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Edwards, Landrieu, others hold tabletop exercise on evacuation routes, sheltering

Hurricane prep meeting at GOHSEP headquarters in Baton Rouge on Tuesday. (FOX 8 Photo) Hurricane prep meeting at GOHSEP headquarters in Baton Rouge on Tuesday. (FOX 8 Photo)
NEW ORLEANS, LA (WVUE) -

The state and city of New Orleans want to be ready if Irma’s path changes and the mega-storm becomes a threat to Louisiana. But given the devastation caused by Hurricane Harvey in Texas, the contra-flow and evacuation plans being discussed would not involve sending potential evacuees from Louisiana onto 1-10 into Houston. 

A table-top hurricane exercise was held in Baton Rouge Tuesday morning.

"You're putting an awful lot of eggs in that basket of forecast if you don't go through the exercises, if you don't plan and prepare for this eventuality, and besides that it's a very active season in the tropics,” said Gov. John Bel Edwards.

Edwards, Mayor Mitch Landrieu, military representatives and emergency planners met at the headquarters for the Governor’s Office of Homeland Security and Emergency Preparedness, or GOHSEP, for a tabletop hurricane exercise.

"To just try to game out what you would do if this storm took a different path then what you expected,” Landrieu said.

As we move deeper into hurricane season, a time when the tropics tend to intensify, the state is facing new challenges in its planning. Because of the Harvey destruction in Texas and Irma’s threat to Florida, sending Louisiana residents in either direction is not ideal.

"Now we have limited capacity to shelter our people in Texas or to move evacuees through Texas," Edwards said. "We do another exercise today to make sure that we are planning in the eventuality we receive a hurricane that we know how we're going to evacuate and where those evacuation routes are going to take people, what changes we need to make with respect to sheltering or other assets."

"We haven't been in this position before with one state to west and another to the east being in play. That can only mean one thing: It can mean that you will have to go north,” Landrieu said.

"Evacuation routes almost certainly will not include I-10 going into Texas,” Edwards said.

The city’s drainage system, which has been impaired, is faring better, according to city leaders. Still, with a storm like Irma, concerns about rainfall seem to pale in comparison to the storm’s strength.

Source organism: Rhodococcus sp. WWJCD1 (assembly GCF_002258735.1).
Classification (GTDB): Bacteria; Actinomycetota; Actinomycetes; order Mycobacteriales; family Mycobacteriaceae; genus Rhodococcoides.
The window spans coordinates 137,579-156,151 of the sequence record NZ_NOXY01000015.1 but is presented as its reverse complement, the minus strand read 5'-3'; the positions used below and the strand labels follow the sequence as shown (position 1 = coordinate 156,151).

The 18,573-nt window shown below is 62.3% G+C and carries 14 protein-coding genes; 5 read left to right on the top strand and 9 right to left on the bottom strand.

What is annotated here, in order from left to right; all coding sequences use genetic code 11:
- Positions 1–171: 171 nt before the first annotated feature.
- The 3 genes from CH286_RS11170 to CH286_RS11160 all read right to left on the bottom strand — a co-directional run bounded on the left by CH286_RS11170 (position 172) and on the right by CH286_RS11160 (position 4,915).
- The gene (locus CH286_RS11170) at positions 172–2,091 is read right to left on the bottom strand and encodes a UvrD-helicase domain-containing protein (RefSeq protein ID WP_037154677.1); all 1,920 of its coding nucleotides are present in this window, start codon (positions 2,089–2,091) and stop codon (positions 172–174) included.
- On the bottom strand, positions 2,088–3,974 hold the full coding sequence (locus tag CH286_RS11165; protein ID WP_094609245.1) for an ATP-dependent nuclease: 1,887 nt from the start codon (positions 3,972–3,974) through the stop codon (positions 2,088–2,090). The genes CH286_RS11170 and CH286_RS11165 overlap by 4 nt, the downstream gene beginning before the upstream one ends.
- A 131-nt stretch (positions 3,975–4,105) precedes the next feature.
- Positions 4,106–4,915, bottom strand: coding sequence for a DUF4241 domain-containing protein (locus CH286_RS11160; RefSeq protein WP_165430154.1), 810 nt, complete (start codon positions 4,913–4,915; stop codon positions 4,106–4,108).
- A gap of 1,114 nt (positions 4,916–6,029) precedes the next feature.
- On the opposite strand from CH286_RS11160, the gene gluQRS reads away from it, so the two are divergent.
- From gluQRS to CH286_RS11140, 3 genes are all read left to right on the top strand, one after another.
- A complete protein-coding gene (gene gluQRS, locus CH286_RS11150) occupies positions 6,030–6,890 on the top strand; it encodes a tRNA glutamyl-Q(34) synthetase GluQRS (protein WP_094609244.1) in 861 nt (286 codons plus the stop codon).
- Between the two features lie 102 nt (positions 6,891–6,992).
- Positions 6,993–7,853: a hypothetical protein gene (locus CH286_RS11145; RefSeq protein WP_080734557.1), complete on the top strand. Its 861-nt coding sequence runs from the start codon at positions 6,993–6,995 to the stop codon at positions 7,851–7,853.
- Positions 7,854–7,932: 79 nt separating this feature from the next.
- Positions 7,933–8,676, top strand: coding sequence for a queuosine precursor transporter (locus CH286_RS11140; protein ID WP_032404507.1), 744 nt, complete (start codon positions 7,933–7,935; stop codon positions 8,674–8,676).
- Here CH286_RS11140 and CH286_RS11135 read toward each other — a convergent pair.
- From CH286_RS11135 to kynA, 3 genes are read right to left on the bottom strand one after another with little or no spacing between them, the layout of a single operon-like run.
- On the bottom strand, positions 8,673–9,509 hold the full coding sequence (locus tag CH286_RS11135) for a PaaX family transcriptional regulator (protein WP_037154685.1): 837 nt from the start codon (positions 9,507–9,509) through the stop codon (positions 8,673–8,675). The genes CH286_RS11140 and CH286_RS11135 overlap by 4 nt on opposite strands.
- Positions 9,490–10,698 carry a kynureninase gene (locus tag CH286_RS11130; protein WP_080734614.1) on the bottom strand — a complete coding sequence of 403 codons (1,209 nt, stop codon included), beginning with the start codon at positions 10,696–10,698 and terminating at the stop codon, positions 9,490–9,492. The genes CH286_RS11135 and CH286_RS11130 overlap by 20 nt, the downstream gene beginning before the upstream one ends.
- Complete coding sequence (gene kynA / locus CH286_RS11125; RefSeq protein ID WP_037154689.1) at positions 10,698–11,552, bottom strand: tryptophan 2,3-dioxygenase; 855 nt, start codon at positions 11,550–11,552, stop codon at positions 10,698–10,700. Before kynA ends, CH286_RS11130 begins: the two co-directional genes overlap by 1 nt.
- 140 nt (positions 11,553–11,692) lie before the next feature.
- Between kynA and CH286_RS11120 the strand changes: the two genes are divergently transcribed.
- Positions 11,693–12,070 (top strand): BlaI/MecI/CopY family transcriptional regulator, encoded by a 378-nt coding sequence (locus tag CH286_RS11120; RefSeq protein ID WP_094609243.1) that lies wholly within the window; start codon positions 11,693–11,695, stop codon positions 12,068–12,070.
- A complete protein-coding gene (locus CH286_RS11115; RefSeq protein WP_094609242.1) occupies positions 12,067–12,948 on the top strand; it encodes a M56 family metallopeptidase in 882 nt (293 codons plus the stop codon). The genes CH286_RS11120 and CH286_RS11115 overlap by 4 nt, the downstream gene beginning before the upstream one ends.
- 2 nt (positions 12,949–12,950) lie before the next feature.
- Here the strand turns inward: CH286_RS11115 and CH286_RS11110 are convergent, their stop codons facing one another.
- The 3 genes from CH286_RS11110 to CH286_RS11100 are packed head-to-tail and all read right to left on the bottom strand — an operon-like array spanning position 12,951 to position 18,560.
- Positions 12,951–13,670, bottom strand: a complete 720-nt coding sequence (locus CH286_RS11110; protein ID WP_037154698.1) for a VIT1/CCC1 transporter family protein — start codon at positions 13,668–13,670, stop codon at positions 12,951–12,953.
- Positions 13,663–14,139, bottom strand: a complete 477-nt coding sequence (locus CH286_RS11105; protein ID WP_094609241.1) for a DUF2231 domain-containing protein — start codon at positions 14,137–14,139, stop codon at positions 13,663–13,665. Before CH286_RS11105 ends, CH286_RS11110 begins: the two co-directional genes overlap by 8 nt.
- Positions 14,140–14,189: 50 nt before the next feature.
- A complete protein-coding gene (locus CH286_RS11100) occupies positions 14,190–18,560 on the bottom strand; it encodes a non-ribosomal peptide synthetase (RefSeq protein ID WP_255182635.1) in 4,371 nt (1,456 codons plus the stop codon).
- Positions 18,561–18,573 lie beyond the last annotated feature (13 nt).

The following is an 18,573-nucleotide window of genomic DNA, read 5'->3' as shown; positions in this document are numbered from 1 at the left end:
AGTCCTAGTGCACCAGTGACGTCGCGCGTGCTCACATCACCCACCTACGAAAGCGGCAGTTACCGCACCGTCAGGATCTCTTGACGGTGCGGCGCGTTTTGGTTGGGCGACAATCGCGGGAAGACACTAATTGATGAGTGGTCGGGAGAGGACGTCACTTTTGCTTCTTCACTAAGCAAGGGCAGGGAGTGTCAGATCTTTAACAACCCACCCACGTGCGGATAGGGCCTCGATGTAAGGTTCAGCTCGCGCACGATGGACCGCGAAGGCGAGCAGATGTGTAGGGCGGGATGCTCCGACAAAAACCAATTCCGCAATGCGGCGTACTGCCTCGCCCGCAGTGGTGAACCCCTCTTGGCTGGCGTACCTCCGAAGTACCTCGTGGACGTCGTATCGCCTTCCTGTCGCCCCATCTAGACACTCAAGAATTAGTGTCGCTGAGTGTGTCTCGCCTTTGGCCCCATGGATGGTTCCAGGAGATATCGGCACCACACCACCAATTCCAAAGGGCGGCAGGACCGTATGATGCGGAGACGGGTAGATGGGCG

"Every day we get stronger, and soon we'll be back to in a better place than we have been in a very long time," Landrieu said. "This storm has nothing to do with pumps. Once you get to a Category 3, 4 or 5, it doesn't really have anything to do with drainage capacity…It’s not where the storm protection system was designed to protect against.”

For New Orleans, if a Category 3 storm threatens, the city will issue a mandatory evacuation.

"Whatever is in its way is going to be hurt really, really badly, so that's what the people of New Orleans have to be planning for,” Landrieu said of Irma.

FEMA is currently focused on helping the people of Texas and has a huge commitment there. Gov. Edwards said Louisiana has storm-related contracts in place that do not involve FEMA.

“You're always concerned about that because that is a huge storm, but we have good relationships, good communication coordination with FEMA. It isn't always just about FEMA however. We have  contracts, state contracts, with certain vendors that have contracts with other states, including Texas, and so to make sure that we can get all of the assets that we need irrespective of FEMA is a concern and one of the things we exercised here today. And we're making contact with all of those contractors again to make sure that they are in a posture where they can respond as they're obligated to do in the contract,” Edwards said.

"What's difficult about this storm is that it's going to turn, but if it doesn't turn, it doesn't give us a lot of time,” said Landrieu.

"I don't want people out there panicking. We're going to go through the next several days and see what Irma does, and we'll make our decisions based upon what its capacity is to do harm to us and forecast says it is likely to do,” added the governor.

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